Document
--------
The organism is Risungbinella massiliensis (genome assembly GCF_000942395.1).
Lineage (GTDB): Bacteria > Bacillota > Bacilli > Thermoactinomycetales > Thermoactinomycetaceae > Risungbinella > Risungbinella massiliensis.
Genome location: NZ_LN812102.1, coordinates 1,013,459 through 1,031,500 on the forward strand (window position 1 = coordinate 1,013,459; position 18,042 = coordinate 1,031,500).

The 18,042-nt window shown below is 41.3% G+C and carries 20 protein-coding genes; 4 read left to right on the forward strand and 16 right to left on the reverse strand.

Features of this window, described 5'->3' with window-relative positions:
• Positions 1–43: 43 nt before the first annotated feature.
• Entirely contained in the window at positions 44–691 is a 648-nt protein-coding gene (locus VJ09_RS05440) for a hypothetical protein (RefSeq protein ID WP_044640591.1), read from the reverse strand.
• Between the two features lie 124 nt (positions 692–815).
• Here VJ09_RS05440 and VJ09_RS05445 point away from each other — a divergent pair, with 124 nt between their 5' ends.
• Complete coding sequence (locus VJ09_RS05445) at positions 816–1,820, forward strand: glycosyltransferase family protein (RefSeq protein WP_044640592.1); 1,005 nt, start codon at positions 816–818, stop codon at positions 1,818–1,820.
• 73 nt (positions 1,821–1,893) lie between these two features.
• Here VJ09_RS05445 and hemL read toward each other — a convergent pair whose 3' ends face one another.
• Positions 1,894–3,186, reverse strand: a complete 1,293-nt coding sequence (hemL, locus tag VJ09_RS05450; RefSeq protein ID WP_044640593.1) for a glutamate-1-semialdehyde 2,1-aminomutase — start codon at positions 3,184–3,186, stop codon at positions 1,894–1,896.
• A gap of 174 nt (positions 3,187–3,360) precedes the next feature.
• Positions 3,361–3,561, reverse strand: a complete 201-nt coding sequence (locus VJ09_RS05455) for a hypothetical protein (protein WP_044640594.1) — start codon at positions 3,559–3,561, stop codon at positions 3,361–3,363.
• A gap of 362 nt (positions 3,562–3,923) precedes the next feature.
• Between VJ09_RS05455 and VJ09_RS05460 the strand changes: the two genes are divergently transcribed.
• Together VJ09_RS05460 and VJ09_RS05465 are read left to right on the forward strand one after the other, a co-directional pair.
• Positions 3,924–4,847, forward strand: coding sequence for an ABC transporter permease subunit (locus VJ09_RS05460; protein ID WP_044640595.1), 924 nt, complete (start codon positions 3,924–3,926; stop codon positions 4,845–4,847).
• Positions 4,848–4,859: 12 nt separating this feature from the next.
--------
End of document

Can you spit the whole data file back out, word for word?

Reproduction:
The organism is Risungbinella massiliensis (genome assembly GCF_000942395.1).
Lineage (GTDB): Bacteria > Bacillota > Bacilli > Thermoactinomycetales > Thermoactinomycetaceae > Risungbinella > Risungbinella massiliensis.
Genome location: NZ_LN812102.1, coordinates 1,013,459 through 1,031,500 on the forward strand (window position 1 = coordinate 1,013,459; position 18,042 = coordinate 1,031,500).

The 18,042-nt window shown below is 41.3% G+C and carries 20 protein-coding genes; 4 read left to right on the forward strand and 16 right to left on the reverse strand.

Features of this window, described 5'->3' with window-relative positions:
• Positions 1–43: 43 nt before the first annotated feature.
• Entirely contained in the window at positions 44–691 is a 648-nt protein-coding gene (locus VJ09_RS05440) for a hypothetical protein (RefSeq protein ID WP_044640591.1), read from the reverse strand.
• Between the two features lie 124 nt (positions 692–815).
• Here VJ09_RS05440 and VJ09_RS05445 point away from each other — a divergent pair, with 124 nt between their 5' ends.
• Complete coding sequence (locus VJ09_RS05445) at positions 816–1,820, forward strand: glycosyltransferase family protein (RefSeq protein WP_044640592.1); 1,005 nt, start codon at positions 816–818, stop codon at positions 1,818–1,820.
• 73 nt (positions 1,821–1,893) lie between these two features.
• Here VJ09_RS05445 and hemL read toward each other — a convergent pair whose 3' ends face one another.
• Positions 1,894–3,186, reverse strand: a complete 1,293-nt coding sequence (hemL, locus tag VJ09_RS05450; RefSeq protein ID WP_044640593.1) for a glutamate-1-semialdehyde 2,1-aminomutase — start codon at positions 3,184–3,186, stop codon at positions 1,894–1,896.
• A gap of 174 nt (positions 3,187–3,360) precedes the next feature.
• Positions 3,361–3,561, reverse strand: a complete 201-nt coding sequence (locus VJ09_RS05455) for a hypothetical protein (protein WP_044640594.1) — start codon at positions 3,559–3,561, stop codon at positions 3,361–3,363.
• A gap of 362 nt (positions 3,562–3,923) precedes the next feature.
• Between VJ09_RS05455 and VJ09_RS05460 the strand changes: the two genes are divergently transcribed.
• Together VJ09_RS05460 and VJ09_RS05465 are read left to right on the forward strand one after the other, a co-directional pair.
• Positions 3,924–4,847, forward strand: coding sequence for an ABC transporter permease subunit (locus VJ09_RS05460; protein ID WP_044640595.1), 924 nt, complete (start codon positions 3,924–3,926; stop codon positions 4,845–4,847).
• Positions 4,848–4,859: 12 nt separating this feature from the next.